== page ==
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Hard Green: Saving The Environment From The Environmentalists A Conservative Manifesto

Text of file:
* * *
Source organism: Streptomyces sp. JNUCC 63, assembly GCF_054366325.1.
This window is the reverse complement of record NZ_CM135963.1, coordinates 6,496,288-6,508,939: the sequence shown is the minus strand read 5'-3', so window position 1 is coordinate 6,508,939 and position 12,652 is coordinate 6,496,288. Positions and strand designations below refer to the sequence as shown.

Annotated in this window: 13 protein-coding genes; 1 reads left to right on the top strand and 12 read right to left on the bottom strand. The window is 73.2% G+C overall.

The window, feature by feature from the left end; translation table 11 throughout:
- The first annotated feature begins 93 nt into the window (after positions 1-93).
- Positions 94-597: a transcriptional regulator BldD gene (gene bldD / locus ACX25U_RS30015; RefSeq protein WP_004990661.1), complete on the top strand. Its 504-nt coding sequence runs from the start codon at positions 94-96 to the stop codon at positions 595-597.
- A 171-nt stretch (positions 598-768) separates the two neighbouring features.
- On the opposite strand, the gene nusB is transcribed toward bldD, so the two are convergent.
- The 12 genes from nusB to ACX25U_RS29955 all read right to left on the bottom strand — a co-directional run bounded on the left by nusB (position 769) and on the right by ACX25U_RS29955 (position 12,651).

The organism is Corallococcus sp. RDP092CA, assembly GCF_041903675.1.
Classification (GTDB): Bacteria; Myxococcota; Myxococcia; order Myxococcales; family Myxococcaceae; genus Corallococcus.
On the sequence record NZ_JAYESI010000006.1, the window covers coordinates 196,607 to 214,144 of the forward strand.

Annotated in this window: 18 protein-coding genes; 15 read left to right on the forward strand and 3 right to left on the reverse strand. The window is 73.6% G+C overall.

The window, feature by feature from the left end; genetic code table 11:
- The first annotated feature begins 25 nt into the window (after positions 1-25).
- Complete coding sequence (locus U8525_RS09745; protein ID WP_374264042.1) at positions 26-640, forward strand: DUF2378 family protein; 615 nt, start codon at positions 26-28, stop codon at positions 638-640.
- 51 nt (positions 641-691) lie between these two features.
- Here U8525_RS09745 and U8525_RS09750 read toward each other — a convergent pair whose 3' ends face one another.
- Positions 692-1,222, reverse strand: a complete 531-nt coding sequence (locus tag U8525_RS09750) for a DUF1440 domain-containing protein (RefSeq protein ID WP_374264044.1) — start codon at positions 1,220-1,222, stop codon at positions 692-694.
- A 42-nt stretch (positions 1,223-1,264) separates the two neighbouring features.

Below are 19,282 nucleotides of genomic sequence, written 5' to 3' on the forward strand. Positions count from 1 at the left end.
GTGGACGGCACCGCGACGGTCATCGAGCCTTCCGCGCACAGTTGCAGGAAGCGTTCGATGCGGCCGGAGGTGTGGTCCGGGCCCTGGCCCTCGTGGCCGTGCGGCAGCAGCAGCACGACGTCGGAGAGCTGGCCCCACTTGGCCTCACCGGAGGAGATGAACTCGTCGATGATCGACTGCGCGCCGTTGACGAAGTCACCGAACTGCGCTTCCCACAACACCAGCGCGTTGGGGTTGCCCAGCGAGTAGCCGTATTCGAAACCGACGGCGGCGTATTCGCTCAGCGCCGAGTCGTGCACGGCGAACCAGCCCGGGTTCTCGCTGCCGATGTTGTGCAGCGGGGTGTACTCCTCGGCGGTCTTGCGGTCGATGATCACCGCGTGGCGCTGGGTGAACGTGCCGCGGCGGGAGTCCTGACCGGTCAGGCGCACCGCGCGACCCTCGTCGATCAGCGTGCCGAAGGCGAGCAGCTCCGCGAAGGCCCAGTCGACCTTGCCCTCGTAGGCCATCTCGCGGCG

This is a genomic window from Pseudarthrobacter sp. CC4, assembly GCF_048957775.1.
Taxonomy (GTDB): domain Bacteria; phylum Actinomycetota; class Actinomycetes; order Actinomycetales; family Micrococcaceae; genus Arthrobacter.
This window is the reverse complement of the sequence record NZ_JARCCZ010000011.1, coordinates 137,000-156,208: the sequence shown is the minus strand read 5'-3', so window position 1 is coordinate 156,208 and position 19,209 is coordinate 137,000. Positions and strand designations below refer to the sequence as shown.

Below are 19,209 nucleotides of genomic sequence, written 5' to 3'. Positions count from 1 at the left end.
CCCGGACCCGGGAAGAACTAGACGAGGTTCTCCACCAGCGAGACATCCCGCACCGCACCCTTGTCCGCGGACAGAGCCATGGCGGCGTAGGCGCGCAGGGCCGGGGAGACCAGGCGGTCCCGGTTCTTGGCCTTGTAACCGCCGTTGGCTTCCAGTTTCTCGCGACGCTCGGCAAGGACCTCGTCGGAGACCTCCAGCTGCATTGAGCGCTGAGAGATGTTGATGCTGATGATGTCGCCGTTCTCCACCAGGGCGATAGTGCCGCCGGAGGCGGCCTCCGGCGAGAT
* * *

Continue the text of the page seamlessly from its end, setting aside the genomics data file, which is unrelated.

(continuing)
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This book sets out the case for Hard Green, a conservative environmental agenda. Modern environmentalism, Peter Huber argues, destroys the environment. Captured as it has been by the Soft Green oligarchy of scientists, regulators, and lawyers, modern environmentalism does not conserve forests, oceans, lakes, and streams - it hastens their destruction. For all its scientifi This book sets out the case for Hard Green, a conservative environmental agenda. Modern environmentalism, Peter Huber argues, destroys the environment. Captured as it has been by the Soft Green oligarchy of scientists, regulators, and lawyers, modern environmentalism does not conserve forests, oceans, lakes, and streams - it hastens their destruction. For all its scientific pretension, Soft Green is not green at all. Its effects are the opposites of green. This book lays out the alternative: a return to Yellowstone and the National Forests, the original environmentalism of Theodore Roosevelt and the conservation movement. Chapter by chapter, Hard Green takes on the big issues of environmental discourse from scarcity and pollution to efficiency and waste disposal. This is the Hard Green manifesto: Rediscover TAR. Reaffirm the conservationist ethic. Expose the Soft Green fallacy. Reverse the Soft Green agenda. Save the environment from the environmentalists.